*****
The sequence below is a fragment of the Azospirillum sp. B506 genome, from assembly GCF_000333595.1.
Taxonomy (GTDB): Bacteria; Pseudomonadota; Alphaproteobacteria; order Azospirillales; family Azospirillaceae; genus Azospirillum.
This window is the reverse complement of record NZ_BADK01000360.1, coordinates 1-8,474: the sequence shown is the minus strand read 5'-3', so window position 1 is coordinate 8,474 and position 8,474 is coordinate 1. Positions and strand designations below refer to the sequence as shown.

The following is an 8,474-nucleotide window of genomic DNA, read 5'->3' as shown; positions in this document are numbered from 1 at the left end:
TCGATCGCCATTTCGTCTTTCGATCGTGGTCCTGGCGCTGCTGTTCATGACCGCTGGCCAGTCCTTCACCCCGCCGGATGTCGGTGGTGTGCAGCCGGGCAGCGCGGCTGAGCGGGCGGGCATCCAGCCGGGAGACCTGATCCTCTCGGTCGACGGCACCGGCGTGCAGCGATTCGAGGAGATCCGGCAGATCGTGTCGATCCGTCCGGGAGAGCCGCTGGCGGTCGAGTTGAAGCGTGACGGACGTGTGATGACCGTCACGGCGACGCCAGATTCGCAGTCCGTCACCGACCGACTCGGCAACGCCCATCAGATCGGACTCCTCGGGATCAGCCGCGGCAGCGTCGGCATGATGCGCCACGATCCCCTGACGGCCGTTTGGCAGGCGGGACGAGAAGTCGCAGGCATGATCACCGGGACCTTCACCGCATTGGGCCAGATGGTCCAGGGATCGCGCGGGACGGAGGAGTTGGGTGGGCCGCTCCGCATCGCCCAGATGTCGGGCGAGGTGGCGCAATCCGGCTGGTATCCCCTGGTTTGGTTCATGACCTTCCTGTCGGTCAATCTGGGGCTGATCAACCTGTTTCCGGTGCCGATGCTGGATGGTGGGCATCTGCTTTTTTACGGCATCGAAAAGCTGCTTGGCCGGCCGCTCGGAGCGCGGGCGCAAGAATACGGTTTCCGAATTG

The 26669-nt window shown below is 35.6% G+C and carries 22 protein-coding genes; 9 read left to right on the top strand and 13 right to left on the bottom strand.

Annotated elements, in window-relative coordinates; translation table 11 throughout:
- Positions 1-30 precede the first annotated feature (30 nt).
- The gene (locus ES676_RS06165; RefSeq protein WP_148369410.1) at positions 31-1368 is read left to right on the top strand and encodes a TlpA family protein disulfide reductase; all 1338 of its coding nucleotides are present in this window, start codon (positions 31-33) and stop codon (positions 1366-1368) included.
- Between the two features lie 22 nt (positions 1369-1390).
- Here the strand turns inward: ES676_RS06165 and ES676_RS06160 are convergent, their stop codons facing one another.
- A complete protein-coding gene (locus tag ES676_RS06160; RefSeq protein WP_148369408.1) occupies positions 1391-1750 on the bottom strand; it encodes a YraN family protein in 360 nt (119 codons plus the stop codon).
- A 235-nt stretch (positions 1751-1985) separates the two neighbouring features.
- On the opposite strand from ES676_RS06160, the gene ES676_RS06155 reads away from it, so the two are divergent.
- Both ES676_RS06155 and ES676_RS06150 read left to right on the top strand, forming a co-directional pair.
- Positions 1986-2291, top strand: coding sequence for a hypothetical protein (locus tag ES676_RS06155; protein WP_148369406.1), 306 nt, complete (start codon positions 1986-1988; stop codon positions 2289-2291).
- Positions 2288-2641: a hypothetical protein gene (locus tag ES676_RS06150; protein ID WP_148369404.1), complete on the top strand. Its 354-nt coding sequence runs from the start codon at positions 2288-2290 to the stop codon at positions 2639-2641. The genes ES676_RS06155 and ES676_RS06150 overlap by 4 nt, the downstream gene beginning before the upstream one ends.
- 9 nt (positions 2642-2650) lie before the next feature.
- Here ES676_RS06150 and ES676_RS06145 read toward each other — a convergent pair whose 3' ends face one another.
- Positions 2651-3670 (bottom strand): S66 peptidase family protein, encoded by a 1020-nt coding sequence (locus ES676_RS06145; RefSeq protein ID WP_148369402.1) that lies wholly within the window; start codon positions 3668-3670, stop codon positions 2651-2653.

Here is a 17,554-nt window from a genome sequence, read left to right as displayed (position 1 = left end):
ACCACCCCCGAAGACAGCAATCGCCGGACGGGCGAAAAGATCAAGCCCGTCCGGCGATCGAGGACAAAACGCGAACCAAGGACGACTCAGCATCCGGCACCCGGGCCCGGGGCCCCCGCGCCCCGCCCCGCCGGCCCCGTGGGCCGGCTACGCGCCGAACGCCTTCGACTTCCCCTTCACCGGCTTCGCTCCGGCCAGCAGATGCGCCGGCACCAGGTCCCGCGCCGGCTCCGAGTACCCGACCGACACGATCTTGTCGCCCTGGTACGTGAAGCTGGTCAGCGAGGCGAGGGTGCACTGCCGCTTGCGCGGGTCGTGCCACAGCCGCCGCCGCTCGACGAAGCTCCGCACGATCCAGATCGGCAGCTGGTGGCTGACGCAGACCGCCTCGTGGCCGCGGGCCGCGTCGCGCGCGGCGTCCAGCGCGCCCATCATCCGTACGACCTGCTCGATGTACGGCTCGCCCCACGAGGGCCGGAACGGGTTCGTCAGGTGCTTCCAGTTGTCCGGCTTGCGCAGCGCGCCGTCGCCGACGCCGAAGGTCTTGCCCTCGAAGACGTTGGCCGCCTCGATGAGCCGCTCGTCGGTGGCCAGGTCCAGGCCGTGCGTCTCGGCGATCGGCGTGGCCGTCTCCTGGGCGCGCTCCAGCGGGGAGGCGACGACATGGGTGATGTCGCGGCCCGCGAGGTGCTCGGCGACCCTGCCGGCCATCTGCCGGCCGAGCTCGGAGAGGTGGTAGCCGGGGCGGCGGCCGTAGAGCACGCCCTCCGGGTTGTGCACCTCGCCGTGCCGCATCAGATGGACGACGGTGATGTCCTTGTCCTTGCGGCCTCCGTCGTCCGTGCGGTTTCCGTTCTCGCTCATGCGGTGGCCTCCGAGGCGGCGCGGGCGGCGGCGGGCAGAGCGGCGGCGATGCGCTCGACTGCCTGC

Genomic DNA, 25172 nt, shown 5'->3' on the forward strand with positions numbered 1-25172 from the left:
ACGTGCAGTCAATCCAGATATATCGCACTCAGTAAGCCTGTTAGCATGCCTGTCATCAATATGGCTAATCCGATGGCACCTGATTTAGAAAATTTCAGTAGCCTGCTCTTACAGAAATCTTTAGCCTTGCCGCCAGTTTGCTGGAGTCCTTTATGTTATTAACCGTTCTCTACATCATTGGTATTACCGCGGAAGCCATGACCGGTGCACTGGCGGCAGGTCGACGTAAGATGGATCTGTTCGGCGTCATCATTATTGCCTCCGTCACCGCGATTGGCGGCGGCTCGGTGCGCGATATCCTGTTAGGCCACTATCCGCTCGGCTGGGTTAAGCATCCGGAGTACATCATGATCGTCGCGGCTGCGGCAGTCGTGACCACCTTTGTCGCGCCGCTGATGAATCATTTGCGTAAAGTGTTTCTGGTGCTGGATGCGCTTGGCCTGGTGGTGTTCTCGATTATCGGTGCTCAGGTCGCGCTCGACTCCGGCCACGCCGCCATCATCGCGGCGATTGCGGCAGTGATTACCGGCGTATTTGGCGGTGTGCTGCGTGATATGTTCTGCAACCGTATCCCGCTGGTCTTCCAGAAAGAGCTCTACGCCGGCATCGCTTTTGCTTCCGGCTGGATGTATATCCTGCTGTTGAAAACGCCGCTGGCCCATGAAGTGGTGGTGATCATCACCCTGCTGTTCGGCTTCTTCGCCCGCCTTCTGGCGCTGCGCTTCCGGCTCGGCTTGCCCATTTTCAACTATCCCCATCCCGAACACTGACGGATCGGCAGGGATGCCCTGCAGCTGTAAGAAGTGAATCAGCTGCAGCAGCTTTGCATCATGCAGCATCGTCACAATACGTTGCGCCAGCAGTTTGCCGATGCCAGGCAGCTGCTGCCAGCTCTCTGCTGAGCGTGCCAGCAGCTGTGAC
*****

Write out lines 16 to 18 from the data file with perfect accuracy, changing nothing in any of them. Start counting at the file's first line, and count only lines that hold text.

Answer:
- Positions 1986-2291, top strand: coding sequence for a hypothetical protein (locus tag ES676_RS06155; protein WP_148369406.1), 306 nt, complete (start codon positions 1986-1988; stop codon positions 2289-2291).
- Positions 2288-2641: a hypothetical protein gene (locus tag ES676_RS06150; protein ID WP_148369404.1), complete on the top strand. Its 354-nt coding sequence runs from the start codon at positions 2288-2290 to the stop codon at positions 2639-2641. The genes ES676_RS06155 and ES676_RS06150 overlap by 4 nt, the downstream gene beginning before the upstream one ends.
- 9 nt (positions 2642-2650) lie before the next feature.